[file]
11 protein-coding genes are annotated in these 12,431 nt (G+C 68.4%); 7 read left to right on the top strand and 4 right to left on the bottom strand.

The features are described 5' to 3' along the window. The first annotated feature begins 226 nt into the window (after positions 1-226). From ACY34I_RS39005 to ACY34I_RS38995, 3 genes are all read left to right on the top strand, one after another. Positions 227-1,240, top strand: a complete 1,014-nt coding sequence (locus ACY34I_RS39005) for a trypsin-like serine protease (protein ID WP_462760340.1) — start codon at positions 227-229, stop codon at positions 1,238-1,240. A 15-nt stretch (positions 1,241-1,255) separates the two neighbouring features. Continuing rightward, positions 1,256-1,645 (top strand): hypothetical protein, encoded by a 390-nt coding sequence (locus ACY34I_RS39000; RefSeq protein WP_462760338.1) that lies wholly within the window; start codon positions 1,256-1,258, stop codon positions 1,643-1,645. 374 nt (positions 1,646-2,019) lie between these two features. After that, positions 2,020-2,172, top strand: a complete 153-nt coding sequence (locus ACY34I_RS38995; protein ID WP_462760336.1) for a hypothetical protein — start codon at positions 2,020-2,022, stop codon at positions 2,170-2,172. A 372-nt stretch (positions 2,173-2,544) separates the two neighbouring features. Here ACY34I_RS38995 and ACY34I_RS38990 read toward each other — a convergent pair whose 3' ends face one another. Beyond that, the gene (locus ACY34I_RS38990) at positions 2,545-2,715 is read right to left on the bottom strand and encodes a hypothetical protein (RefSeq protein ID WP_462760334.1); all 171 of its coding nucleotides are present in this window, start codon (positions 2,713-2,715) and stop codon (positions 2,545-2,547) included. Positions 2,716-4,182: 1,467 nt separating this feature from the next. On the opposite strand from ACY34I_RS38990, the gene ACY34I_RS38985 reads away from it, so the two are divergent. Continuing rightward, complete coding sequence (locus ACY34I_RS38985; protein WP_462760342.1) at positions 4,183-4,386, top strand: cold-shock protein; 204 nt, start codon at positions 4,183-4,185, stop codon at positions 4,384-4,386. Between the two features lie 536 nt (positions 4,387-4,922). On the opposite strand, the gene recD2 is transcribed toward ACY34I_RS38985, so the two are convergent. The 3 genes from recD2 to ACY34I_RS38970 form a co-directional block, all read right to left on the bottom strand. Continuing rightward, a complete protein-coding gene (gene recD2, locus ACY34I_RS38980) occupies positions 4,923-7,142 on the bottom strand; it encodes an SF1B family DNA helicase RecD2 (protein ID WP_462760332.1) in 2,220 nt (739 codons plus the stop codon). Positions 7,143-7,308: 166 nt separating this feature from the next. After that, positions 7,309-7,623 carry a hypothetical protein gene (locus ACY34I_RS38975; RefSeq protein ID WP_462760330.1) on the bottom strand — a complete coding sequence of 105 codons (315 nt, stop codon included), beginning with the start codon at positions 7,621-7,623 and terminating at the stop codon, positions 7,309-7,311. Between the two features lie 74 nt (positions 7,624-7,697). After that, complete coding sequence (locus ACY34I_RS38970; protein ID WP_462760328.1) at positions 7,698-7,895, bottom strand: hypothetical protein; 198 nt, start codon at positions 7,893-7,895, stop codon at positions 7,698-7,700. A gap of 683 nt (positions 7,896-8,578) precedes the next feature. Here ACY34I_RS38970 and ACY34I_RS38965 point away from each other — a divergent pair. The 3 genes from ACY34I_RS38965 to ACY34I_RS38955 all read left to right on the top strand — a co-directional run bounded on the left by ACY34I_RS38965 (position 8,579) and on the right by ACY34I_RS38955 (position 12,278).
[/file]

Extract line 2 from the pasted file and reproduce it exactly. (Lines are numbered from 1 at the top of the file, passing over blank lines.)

The features are described 5' to 3' along the window. The first annotated feature begins 226 nt into the window (after positions 1-226). From ACY34I_RS39005 to ACY34I_RS38995, 3 genes are all read left to right on the top strand, one after another. Positions 227-1,240, top strand: a complete 1,014-nt coding sequence (locus ACY34I_RS39005) for a trypsin-like serine protease (protein ID WP_462760340.1) — start codon at positions 227-229, stop codon at positions 1,238-1,240. A 15-nt stretch (positions 1,241-1,255) separates the two neighbouring features. Continuing rightward, positions 1,256-1,645 (top strand): hypothetical protein, encoded by a 390-nt coding sequence (locus ACY34I_RS39000; RefSeq protein WP_462760338.1) that lies wholly within the window; start codon positions 1,256-1,258, stop codon positions 1,643-1,645. 374 nt (positions 1,646-2,019) lie between these two features. After that, positions 2,020-2,172, top strand: a complete 153-nt coding sequence (locus ACY34I_RS38995; protein ID WP_462760336.1) for a hypothetical protein — start codon at positions 2,020-2,022, stop codon at positions 2,170-2,172. A 372-nt stretch (positions 2,173-2,544) separates the two neighbouring features. Here ACY34I_RS38995 and ACY34I_RS38990 read toward each other — a convergent pair whose 3' ends face one another. Beyond that, the gene (locus ACY34I_RS38990) at positions 2,545-2,715 is read right to left on the bottom strand and encodes a hypothetical protein (RefSeq protein ID WP_462760334.1); all 171 of its coding nucleotides are present in this window, start codon (positions 2,713-2,715) and stop codon (positions 2,545-2,547) included. Positions 2,716-4,182: 1,467 nt separating this feature from the next. On the opposite strand from ACY34I_RS38990, the gene ACY34I_RS38985 reads away from it, so the two are divergent. Continuing rightward, complete coding sequence (locus ACY34I_RS38985; protein WP_462760342.1) at positions 4,183-4,386, top strand: cold-shock protein; 204 nt, start codon at positions 4,183-4,185, stop codon at positions 4,384-4,386. Between the two features lie 536 nt (positions 4,387-4,922). On the opposite strand, the gene recD2 is transcribed toward ACY34I_RS38985, so the two are convergent. The 3 genes from recD2 to ACY34I_RS38970 form a co-directional block, all read right to left on the bottom strand. Continuing rightward, a complete protein-coding gene (gene recD2, locus ACY34I_RS38980) occupies positions 4,923-7,142 on the bottom strand; it encodes an SF1B family DNA helicase RecD2 (protein ID WP_462760332.1) in 2,220 nt (739 codons plus the stop codon). Positions 7,143-7,308: 166 nt separating this feature from the next. After that, positions 7,309-7,623 carry a hypothetical protein gene (locus ACY34I_RS38975; RefSeq protein ID WP_462760330.1) on the bottom strand — a complete coding sequence of 105 codons (315 nt, stop codon included), beginning with the start codon at positions 7,621-7,623 and terminating at the stop codon, positions 7,309-7,311. Between the two features lie 74 nt (positions 7,624-7,697). After that, complete coding sequence (locus ACY34I_RS38970; protein ID WP_462760328.1) at positions 7,698-7,895, bottom strand: hypothetical protein; 198 nt, start codon at positions 7,893-7,895, stop codon at positions 7,698-7,700. A gap of 683 nt (positions 7,896-8,578) precedes the next feature. Here ACY34I_RS38970 and ACY34I_RS38965 point away from each other — a divergent pair. The 3 genes from ACY34I_RS38965 to ACY34I_RS38955 all read left to right on the top strand — a co-directional run bounded on the left by ACY34I_RS38965 (position 8,579) and on the right by ACY34I_RS38955 (position 12,278).